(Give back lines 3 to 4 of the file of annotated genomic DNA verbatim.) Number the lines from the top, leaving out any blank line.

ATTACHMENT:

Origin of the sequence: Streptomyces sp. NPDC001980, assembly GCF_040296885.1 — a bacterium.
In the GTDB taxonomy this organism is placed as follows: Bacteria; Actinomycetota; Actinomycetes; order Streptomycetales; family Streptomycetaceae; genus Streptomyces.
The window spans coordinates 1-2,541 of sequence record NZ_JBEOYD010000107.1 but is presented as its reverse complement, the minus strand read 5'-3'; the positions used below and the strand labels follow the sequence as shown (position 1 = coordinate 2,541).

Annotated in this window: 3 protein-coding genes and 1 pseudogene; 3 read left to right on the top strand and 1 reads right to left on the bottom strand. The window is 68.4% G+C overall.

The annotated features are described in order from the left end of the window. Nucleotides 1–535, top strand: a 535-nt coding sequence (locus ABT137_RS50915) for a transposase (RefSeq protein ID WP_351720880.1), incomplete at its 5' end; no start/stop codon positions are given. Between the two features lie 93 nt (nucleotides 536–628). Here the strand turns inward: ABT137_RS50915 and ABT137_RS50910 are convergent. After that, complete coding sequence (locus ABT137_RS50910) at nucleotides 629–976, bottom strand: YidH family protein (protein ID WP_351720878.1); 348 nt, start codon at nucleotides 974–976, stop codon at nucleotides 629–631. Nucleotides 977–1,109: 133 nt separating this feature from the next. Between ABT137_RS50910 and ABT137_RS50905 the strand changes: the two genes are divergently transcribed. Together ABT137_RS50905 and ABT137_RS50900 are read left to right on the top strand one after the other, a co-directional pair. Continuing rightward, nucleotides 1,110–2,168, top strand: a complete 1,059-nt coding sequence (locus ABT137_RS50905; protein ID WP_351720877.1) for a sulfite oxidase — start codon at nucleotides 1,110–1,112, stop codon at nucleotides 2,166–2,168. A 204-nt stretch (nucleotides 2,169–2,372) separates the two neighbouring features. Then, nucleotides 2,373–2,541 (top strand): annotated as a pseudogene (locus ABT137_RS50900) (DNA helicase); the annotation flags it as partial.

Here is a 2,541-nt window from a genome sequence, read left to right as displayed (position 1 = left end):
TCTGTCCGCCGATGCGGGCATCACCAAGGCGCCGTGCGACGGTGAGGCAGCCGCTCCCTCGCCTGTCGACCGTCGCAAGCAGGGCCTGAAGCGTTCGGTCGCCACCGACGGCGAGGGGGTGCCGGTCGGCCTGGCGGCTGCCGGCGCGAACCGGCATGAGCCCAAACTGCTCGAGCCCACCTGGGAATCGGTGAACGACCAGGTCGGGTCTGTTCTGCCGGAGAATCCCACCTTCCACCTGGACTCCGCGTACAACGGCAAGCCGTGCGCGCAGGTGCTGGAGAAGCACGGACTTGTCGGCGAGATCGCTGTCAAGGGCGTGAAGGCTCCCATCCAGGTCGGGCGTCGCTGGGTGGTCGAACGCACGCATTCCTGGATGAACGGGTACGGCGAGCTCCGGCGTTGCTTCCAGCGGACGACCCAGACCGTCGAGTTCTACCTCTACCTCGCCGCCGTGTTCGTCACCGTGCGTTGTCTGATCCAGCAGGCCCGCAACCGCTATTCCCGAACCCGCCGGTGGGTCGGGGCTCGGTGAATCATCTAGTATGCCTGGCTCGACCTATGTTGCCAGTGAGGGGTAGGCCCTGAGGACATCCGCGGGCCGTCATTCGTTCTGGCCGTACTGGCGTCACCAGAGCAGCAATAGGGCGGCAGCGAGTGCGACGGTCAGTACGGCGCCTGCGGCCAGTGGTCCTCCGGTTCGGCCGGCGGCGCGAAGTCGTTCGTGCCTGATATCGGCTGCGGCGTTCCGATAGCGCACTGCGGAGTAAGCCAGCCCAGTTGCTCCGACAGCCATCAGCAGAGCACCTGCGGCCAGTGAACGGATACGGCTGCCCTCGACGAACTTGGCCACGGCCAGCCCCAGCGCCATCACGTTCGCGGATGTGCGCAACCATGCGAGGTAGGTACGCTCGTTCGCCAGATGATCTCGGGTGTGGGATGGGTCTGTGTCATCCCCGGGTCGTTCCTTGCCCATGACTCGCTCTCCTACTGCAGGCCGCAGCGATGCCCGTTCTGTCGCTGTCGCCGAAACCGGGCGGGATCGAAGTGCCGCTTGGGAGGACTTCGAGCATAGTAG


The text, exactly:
The window spans coordinates 1-2,541 of sequence record NZ_JBEOYD010000107.1 but is presented as its reverse complement, the minus strand read 5'-3'; the positions used below and the strand labels follow the sequence as shown (position 1 = coordinate 2,541).

Annotated in this window: 3 protein-coding genes and 1 pseudogene; 3 read left to right on the top strand and 1 reads right to left on the bottom strand. The window is 68.4% G+C overall.